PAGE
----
For over 50 years, mathematicians have argued over the nature of a complex knot. The tangled problem, known as Conway’s knot, is so fabled among mathematicians that a depiction of the knot even graces the gates of the Isaac Newton Institute for Mathematical Sciences at Cambridge University.

The knot problem was named for John Conway, a mathematician who died April 11 of covid-19 at age 82.

Now it’s been solved by a graduate student who tackled it in her spare time — and figured it out in less than a week.

The problem is one of the long-standing mysteries of knot theory, which is a branch of topology, a kind of geometry that looks at the nature of spaces. The knots in question look like tangled loops, and they’ve contributed to researchers’ understanding of everything from the shape of DNA to the behavior of economic markets to the possible form of the universe.

Their study isn’t limited to one dimension, either: Mathematicians also consider how knots made of two-dimensional spheres behave in four-dimensional space. The fourth dimension offers unlimited space in which to unravel even the most complicated knot.

“It’s hard to visualize a knotted sphere in 4D space, but it helps to first think about an ordinary sphere in 3D space,” journalist Erica Klarreich explains in a fascinating feature on the now-solved problem for Quanta magazine. “If you slice through it, you’ll see an unknotted loop. But when you slice through a knotted sphere in 4D space, you might see a knotted loop instead (or possibly an unknotted loop or a link of several loops, depending on where you slice). Any knot you can make by slicing a knotted sphere is said to be ‘slice.’ ”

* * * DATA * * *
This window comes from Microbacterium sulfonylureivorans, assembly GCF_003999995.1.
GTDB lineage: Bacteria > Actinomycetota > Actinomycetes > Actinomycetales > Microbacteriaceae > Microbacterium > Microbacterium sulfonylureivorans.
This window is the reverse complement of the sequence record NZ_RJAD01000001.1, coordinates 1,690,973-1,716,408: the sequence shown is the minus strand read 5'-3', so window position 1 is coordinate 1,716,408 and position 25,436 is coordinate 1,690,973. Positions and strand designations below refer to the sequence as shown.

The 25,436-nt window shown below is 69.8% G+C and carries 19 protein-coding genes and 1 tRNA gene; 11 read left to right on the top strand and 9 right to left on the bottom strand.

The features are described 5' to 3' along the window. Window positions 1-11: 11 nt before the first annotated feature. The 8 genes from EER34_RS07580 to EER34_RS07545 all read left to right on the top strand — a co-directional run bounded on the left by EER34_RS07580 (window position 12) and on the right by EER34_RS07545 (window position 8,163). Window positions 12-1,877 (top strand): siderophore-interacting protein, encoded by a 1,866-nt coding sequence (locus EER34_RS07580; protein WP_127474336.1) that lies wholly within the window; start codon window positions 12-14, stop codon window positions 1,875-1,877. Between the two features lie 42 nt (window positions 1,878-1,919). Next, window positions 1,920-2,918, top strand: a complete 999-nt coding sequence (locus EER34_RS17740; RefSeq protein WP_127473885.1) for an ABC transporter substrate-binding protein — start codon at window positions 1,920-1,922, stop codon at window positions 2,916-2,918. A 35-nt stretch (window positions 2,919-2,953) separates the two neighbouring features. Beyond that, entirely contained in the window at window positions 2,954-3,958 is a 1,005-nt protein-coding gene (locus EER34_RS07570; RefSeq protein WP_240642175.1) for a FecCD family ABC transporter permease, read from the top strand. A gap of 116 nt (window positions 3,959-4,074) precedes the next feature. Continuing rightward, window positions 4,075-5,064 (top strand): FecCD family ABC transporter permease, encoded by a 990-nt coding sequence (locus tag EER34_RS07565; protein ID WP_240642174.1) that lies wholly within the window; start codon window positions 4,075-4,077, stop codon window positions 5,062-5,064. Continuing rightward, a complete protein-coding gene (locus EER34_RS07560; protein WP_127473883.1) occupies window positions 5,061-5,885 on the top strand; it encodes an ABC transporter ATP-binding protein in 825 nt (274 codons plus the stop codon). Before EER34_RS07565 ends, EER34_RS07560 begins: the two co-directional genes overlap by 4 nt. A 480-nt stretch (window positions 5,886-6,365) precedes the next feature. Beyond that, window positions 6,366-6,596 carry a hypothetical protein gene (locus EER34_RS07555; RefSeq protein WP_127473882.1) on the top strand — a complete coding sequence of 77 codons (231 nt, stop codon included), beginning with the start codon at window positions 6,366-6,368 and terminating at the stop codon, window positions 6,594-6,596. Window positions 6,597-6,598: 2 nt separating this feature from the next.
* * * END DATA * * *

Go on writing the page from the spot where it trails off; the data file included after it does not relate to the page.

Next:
Mathematicians have asked themselves for years whether Conway’s knot, which has 11 crossings, is slice, but it took Lisa Piccirillo, then a graduate student, less than a week to solve the problem using a creative strategy. Her proof has been hailed as a thing of mathematical beauty, and her work could point to new ways to understand knots, too.

Klarreich’s report, and her savvy explanation of math that might seem mind-boggling otherwise, is worth a read. Check out the article at